In this week’s parsha we talk about the value of giving and receiving respect.

A show host is grilling his guest on various aspects of his life during a radio interview.

The guest answers question after question on the nitty-gritty of his relationships and life experiences: from the reason why he divorced his first wife, to the details of his current relationship, etc. Finally, the host asks his guest:

“So tell me sir, how much do you earn a year?”

Aghast, the guy suddenly clams up: “Excuse me! That’s confidential information…”

Indeed, the boundaries of privacy have truly become blurred.

In Brazil, it is casual to kiss in greeting; in France, to kiss both cheeks.

One would think that with the explosion of such emotion and closeness, respect would be heightened. Instead, the divorce rate is extremely high, and politicians we ought to hold in esteem are being sued. And in a world that promotes respectable sentiments, it is not uncommon for businessmen to hire older secretaries on their wives’ insistence.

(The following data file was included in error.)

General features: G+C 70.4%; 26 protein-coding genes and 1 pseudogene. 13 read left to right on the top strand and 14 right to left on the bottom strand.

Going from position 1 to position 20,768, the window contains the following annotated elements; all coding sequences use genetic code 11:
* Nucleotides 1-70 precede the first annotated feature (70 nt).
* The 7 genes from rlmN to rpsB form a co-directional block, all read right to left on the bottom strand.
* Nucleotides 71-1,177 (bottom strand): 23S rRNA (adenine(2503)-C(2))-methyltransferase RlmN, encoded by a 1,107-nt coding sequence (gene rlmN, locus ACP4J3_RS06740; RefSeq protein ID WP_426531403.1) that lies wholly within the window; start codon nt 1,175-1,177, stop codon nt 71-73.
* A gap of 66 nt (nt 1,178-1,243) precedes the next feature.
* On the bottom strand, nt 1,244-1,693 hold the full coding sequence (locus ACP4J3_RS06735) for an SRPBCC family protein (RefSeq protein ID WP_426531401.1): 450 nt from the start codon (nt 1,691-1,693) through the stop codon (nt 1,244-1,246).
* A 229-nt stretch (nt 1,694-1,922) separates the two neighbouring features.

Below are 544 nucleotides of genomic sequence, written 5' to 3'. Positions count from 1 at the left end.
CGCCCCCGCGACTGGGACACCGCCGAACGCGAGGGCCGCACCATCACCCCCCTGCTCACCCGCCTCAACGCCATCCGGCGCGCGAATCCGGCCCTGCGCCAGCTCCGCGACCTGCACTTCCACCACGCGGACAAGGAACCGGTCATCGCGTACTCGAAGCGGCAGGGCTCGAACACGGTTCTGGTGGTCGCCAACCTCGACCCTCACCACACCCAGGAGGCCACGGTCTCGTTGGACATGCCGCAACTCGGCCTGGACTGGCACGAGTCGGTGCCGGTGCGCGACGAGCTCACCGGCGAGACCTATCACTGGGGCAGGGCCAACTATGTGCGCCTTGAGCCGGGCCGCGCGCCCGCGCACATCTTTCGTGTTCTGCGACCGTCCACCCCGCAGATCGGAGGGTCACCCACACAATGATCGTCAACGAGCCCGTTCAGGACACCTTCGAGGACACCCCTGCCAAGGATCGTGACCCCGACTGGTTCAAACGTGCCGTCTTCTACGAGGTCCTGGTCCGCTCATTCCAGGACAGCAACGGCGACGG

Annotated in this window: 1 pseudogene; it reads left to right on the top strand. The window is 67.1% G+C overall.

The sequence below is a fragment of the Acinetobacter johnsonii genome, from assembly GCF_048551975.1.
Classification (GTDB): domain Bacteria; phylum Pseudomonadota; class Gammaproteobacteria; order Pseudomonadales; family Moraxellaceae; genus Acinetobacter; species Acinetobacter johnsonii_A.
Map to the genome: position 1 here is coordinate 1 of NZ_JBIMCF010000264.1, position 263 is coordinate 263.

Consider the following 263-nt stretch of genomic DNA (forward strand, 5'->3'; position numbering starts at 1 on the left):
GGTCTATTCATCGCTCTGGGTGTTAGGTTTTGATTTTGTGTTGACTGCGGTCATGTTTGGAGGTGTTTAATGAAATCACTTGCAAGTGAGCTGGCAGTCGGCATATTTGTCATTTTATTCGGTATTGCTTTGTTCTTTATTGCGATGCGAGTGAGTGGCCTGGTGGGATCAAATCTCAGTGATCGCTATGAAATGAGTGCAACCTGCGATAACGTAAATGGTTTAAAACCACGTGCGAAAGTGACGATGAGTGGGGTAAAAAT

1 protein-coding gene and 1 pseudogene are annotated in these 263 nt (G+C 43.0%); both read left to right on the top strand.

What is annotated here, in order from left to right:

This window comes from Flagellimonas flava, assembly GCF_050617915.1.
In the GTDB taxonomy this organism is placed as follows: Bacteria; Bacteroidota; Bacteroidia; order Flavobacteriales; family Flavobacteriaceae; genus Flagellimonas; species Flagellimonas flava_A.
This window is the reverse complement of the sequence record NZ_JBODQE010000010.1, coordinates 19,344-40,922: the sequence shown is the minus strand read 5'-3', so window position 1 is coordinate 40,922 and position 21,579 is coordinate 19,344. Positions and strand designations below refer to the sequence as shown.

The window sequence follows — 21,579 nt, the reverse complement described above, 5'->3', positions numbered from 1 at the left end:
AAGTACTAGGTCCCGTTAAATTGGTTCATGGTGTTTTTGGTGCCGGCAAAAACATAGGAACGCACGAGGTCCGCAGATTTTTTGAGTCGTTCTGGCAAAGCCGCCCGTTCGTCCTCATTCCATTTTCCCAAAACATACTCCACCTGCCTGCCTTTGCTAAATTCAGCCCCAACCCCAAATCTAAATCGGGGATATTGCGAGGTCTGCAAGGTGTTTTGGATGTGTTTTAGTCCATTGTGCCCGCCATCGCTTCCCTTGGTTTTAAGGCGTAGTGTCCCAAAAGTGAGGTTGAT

The Talmud offers incredible insight in this area, mandating that “one should respect his wife more than himself.”

Indeed, respect is something that we must invest in. It is not merely about a borderline that we observe, or a level of confidentiality that we don’t cross; it is about building a society on solid moral foundations.

This is respect!

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